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DEEP


The Black Dog inspires creativity -- its high ceilings, floor-to-ceiling windows and spacious tables encourage daydreaming, journaling, doodling and other precursors to art making.


THE SHOWS




Twin Town High (vol. 8)

Your Locally Grown Alternative Newspaper


Hot Tickets for February 8 - February 14, 2006
Thursday 09 February @ 10:10:32
Hot TicketsA Handsome Family...Cloud Cult: breakfast fo champions...Wierd soap opera-like Sex Diary...Arneson protects the Homeland...Missing Numbers: "Now that we don’t give a fuck, it’s more fun"...Singing Valentines!...Battle of the Jug Bands: a shameless self-promotion...B3 Organ Night...plus, other shows/marches/rallies to heat up your Valenitne's!

Check your Pulse!



February 8 - February 14, 2006


Handsome Family
Turf Club


Money can’t buy you love—despite the amorous hype spewing from florists and chocolatiers. But for a nominal fee you can catch the first couple of Americana folk/rock at the Turf. From Sonny and Cher, to Kurt and Courtney, husband and wife acts are that strange anomaly in the music world that often go painfully awry. Not so for Brett and Rennie Sparks, aka the Handsome Family. Married more than 16 years, they’ve foregone the dangers of downhill skiing and dodged an appetite for heroin in favor of a prolific career that’s produced several acclaimed CDs. The key to their musical and marital success? Writing and singing about destruction and despair: “We should have been dancing / like lovers in a movie / but I fell and cut my head in the snow. / I wanted to tell you all the ways that I loved you, / but instead I got sick on the train.” (“A Beautiful Thing” from In the Air). Brett’s haunting bass timbre resonates long after the show has ended. Rennie’s a bass-playing lyricist, published writer and painter. With soul searching, Southern gothic songwriter Jim White.
8 p.m. $12. 21+. University & Snelling Aves., St. Paul. 651-647-0486. NANCY SARTOR

 


Cloud Cult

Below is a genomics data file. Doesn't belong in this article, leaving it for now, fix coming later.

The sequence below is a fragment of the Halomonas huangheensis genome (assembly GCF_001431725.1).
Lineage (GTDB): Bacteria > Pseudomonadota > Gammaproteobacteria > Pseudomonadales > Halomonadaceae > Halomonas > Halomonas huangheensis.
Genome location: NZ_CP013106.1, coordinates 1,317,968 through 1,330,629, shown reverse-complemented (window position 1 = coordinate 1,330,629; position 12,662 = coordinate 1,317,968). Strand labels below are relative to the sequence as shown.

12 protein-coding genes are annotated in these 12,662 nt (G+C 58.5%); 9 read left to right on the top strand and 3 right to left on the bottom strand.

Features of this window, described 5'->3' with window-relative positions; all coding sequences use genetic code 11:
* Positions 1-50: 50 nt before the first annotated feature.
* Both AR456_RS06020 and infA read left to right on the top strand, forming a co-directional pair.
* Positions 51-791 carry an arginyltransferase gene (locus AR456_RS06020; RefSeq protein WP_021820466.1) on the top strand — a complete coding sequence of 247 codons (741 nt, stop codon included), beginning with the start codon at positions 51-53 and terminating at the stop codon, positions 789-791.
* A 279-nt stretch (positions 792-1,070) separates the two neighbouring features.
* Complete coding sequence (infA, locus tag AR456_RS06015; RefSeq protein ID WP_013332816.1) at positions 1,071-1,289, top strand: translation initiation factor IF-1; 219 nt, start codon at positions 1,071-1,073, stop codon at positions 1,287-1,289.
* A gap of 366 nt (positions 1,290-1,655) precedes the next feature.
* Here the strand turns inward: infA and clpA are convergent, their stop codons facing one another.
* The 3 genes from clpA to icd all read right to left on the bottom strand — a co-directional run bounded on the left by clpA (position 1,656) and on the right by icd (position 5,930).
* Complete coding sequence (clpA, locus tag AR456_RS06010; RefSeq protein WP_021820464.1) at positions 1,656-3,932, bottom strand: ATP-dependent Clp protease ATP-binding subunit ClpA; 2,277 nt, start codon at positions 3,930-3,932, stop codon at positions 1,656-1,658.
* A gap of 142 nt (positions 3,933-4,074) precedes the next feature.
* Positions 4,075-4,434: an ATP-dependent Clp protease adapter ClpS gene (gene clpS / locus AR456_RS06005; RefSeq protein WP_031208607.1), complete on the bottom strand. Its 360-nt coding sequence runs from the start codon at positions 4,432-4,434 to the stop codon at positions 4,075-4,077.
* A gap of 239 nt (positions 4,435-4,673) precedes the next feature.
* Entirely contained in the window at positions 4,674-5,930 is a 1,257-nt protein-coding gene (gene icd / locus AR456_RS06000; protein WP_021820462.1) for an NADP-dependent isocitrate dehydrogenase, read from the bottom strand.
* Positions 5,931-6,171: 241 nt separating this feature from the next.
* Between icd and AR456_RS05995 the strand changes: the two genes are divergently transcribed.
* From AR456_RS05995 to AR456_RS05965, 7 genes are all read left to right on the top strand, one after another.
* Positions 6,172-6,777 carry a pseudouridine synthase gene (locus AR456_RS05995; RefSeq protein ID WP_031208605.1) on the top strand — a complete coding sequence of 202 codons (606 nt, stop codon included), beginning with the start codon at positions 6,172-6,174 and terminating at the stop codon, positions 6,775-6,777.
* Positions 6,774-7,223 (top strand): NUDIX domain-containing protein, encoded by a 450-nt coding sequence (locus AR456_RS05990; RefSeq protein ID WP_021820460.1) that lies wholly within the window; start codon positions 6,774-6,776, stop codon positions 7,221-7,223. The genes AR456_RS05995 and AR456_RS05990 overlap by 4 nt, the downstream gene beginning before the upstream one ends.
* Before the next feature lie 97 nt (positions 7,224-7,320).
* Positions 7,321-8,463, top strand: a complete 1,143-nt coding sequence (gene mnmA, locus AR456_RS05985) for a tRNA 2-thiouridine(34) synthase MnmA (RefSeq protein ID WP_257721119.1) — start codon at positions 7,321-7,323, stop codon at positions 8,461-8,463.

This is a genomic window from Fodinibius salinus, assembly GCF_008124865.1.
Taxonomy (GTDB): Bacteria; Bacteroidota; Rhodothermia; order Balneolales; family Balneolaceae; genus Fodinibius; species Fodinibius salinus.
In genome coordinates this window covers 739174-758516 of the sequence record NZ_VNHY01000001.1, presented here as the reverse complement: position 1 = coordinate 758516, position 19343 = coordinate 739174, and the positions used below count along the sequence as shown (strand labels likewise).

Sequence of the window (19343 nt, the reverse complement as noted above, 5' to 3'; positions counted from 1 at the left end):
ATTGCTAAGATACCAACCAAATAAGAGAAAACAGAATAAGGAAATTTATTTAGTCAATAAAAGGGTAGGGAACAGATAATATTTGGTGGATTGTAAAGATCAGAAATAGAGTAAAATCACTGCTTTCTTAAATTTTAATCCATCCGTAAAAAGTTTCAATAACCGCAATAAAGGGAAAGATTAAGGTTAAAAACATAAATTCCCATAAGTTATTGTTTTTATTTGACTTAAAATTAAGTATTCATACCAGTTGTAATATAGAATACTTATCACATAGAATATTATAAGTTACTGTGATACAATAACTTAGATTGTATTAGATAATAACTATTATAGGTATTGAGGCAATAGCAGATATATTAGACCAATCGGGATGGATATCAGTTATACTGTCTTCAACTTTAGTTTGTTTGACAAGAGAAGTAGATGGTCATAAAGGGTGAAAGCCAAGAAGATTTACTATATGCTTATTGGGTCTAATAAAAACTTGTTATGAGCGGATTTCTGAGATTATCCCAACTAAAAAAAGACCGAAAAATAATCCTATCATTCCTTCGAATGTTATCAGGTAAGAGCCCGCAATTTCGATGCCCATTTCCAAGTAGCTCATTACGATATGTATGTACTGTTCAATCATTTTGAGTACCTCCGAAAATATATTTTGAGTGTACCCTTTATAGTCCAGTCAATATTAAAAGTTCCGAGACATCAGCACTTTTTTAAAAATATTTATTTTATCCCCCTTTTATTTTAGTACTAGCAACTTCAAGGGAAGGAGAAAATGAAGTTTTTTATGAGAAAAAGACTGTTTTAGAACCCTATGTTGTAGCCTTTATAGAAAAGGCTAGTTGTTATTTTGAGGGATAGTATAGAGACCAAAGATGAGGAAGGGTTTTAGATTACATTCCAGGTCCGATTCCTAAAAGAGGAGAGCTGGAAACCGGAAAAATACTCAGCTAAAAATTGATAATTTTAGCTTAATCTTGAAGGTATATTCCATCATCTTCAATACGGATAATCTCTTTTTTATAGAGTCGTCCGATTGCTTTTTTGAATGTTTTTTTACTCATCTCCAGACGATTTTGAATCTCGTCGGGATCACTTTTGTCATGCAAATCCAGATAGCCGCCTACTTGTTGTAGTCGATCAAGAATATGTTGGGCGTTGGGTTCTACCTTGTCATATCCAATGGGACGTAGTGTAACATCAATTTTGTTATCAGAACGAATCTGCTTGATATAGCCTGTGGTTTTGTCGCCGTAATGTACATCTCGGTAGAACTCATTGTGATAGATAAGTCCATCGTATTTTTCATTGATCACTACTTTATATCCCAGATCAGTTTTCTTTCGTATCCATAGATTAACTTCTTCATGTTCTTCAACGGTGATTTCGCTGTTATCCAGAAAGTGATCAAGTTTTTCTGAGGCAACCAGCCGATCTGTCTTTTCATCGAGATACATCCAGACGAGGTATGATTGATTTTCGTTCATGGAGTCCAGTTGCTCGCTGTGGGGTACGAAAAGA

The Varsity


The Varsity continues to take advantage of its inherent charms with this bill headlined by Cloud Cult. Often venues constitute nothing more than a space in which a show happens, with only a tangential relationship between the aesthetics of the band and the feel of the place itself, but Cloud Cult will be sure to take good advantage of the environs with film projections and onstage painters. Last year’s Advice from the Happy Hippopotamus continues to pay dividends for attentive listeners, and I’m still regularly awed by its scope, sound and heart-on-sleeve aesthetic. In that last quality it reminds me a lot of Built to Spill’s There’s Nothing Wrong with Love and its wide-open, starry-eyed optimism in the face of the regular battering that life hands us. Hope seems to be in somewhat short supply these days, so you should take your uplift where you can get it. Openers Cowboy Curtis and Bill Mike Band stand on two sides of the record releasing divide: Cowboy Curtis’ much anticipated sophomore album should be dropping anytime now, while Bill Mike’s debut has been settling into local music fans’ regular rotations for a few months already. If the Timberwolves could only find two such heavy hitters to join KG, we might have a championship basketball team, and not just a championship music scene. 8 p.m. $10. 18+. 1308 4th St. SE, Mpls. 612-604-0222. STEVE MCPHERSON

Sex Diary of an Infidel
Penumbra Theatre